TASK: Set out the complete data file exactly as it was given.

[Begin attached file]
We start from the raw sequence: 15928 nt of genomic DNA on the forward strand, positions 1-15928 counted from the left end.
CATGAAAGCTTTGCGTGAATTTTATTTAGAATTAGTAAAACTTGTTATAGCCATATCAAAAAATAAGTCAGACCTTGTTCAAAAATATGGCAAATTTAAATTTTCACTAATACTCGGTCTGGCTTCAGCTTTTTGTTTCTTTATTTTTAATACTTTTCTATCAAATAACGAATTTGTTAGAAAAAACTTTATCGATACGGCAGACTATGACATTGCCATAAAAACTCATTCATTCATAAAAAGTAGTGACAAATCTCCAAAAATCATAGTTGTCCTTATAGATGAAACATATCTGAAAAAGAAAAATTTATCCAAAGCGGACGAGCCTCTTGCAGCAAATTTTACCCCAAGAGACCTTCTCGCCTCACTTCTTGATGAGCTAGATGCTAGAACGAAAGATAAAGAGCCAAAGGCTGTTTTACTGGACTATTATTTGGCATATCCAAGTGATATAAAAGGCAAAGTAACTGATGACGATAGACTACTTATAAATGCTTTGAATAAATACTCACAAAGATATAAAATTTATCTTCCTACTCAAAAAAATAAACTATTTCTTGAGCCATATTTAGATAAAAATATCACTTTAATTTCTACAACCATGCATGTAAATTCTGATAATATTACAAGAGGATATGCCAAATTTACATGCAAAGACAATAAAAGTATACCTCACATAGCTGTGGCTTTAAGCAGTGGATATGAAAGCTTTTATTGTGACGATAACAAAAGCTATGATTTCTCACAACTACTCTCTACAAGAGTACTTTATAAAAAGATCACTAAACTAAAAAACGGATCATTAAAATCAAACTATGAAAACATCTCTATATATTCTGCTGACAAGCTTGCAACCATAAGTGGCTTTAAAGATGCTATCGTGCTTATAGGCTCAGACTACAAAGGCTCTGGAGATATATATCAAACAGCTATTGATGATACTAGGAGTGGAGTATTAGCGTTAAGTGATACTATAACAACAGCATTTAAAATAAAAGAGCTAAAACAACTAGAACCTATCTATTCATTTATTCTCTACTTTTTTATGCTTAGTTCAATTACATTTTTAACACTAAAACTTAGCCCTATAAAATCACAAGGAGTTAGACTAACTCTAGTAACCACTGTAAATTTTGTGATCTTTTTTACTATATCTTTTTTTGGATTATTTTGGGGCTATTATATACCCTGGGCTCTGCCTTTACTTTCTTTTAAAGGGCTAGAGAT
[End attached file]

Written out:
We start from the raw sequence: 15928 nt of genomic DNA on the forward strand, positions 1-15928 counted from the left end.
CATGAAAGCTTTGCGTGAATTTTATTTAGAATTAGTAAAACTTGTTATAGCCATATCAAAAAATAAGTCAGACCTTGTTCAAAAATATGGCAAATTTAAATTTTCACTAATACTCGGTCTGGCTTCAGCTTTTTGTTTCTTTATTTTTAATACTTTTCTATCAAATAACGAATTTGTTAGAAAAAACTTTATCGATACGGCAGACTATGACATTGCCATAAAAACTCATTCATTCATAAAAAGTAGTGACAAATCTCCAAAAATCATAGTTGTCCTTATAGATGAAACATATCTGAAAAAGAAAAATTTATCCAAAGCGGACGAGCCTCTTGCAGCAAATTTTACCCCAAGAGACCTTCTCGCCTCACTTCTTGATGAGCTAGATGCTAGAACGAAAGATAAAGAGCCAAAGGCTGTTTTACTGGACTATTATTTGGCATATCCAAGTGATATAAAAGGCAAAGTAACTGATGACGATAGACTACTTATAAATGCTTTGAATAAATACTCACAAAGATATAAAATTTATCTTCCTACTCAAAAAAATAAACTATTTCTTGAGCCATATTTAGATAAAAATATCACTTTAATTTCTACAACCATGCATGTAAATTCTGATAATATTACAAGAGGATATGCCAAATTTACATGCAAAGACAATAAAAGTATACCTCACATAGCTGTGGCTTTAAGCAGTGGATATGAAAGCTTTTATTGTGACGATAACAAAAGCTATGATTTCTCACAACTACTCTCTACAAGAGTACTTTATAAAAAGATCACTAAACTAAAAAACGGATCATTAAAATCAAACTATGAAAACATCTCTATATATTCTGCTGACAAGCTTGCAACCATAAGTGGCTTTAAAGATGCTATCGTGCTTATAGGCTCAGACTACAAAGGCTCTGGAGATATATATCAAACAGCTATTGATGATACTAGGAGTGGAGTATTAGCGTTAAGTGATACTATAACAACAGCATTTAAAATAAAAGAGCTAAAACAACTAGAACCTATCTATTCATTTATTCTCTACTTTTTTATGCTTAGTTCAATTACATTTTTAACACTAAAACTTAGCCCTATAAAATCACAAGGAGTTAGACTAACTCTAGTAACCACTGTAAATTTTGTGATCTTTTTTACTATATCTTTTTTTGGATTATTTTGGGGCTATTATATACCCTGGGCTCTGCCTTTACTTTCTTTTAAAGGGCTAGAGAT